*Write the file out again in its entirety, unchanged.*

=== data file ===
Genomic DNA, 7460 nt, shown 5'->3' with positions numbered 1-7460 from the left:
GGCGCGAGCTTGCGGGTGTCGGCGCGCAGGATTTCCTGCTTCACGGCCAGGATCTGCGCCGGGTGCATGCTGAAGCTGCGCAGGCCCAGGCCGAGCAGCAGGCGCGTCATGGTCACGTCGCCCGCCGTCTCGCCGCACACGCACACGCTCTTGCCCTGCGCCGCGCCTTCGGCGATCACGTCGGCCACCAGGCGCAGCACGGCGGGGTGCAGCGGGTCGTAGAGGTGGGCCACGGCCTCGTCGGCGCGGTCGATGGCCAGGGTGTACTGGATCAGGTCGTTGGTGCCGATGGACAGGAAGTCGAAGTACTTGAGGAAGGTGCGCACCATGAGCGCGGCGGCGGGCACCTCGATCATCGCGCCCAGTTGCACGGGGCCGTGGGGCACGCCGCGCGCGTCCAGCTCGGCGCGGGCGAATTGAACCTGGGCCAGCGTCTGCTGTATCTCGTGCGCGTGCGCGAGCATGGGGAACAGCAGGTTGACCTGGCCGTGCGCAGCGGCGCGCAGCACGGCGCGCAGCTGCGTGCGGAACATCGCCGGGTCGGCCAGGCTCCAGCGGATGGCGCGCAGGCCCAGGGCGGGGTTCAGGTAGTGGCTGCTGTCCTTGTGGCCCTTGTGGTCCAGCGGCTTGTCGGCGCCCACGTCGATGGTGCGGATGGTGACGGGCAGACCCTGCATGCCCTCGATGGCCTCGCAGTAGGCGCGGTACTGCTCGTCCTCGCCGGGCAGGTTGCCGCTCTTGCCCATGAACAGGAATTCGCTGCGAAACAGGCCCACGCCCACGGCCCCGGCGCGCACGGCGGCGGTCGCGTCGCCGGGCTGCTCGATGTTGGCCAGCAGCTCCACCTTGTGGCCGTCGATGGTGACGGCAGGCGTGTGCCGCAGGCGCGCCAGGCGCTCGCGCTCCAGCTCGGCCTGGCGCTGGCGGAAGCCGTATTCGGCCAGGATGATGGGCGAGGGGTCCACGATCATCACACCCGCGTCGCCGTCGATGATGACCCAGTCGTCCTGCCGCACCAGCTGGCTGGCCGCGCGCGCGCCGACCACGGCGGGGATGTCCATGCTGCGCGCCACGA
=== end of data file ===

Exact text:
Genomic DNA, 7460 nt, shown 5'->3' with positions numbered 1-7460 from the left:
GGCGCGAGCTTGCGGGTGTCGGCGCGCAGGATTTCCTGCTTCACGGCCAGGATCTGCGCCGGGTGCATGCTGAAGCTGCGCAGGCCCAGGCCGAGCAGCAGGCGCGTCATGGTCACGTCGCCCGCCGTCTCGCCGCACACGCACACGCTCTTGCCCTGCGCCGCGCCTTCGGCGATCACGTCGGCCACCAGGCGCAGCACGGCGGGGTGCAGCGGGTCGTAGAGGTGGGCCACGGCCTCGTCGGCGCGGTCGATGGCCAGGGTGTACTGGATCAGGTCGTTGGTGCCGATGGACAGGAAGTCGAAGTACTTGAGGAAGGTGCGCACCATGAGCGCGGCGGCGGGCACCTCGATCATCGCGCCCAGTTGCACGGGGCCGTGGGGCACGCCGCGCGCGTCCAGCTCGGCGCGGGCGAATTGAACCTGGGCCAGCGTCTGCTGTATCTCGTGCGCGTGCGCGAGCATGGGGAACAGCAGGTTGACCTGGCCGTGCGCAGCGGCGCGCAGCACGGCGCGCAGCTGCGTGCGGAACATCGCCGGGTCGGCCAGGCTCCAGCGGATGGCGCGCAGGCCCAGGGCGGGGTTCAGGTAGTGGCTGCTGTCCTTGTGGCCCTTGTGGTCCAGCGGCTTGTCGGCGCCCACGTCGATGGTGCGGATGGTGACGGGCAGACCCTGCATGCCCTCGATGGCCTCGCAGTAGGCGCGGTACTGCTCGTCCTCGCCGGGCAGGTTGCCGCTCTTGCCCATGAACAGGAATTCGCTGCGAAACAGGCCCACGCCCACGGCCCCGGCGCGCACGGCGGCGGTCGCGTCGCCGGGCTGCTCGATGTTGGCCAGCAGCTCCACCTTGTGGCCGTCGATGGTGACGGCAGGCGTGTGCCGCAGGCGCGCCAGGCGCTCGCGCTCCAGCTCGGCCTGGCGCTGGCGGAAGCCGTATTCGGCCAGGATGATGGGCGAGGGGTCCACGATCATCACACCCGCGTCGCCGTCGATGATGACCCAGTCGTCCTGCCGCACCAGCTGGCTGGCCGCGCGCGCGCCGACCACGGCGGGGATGTCCATGCTGCGCGCCACGA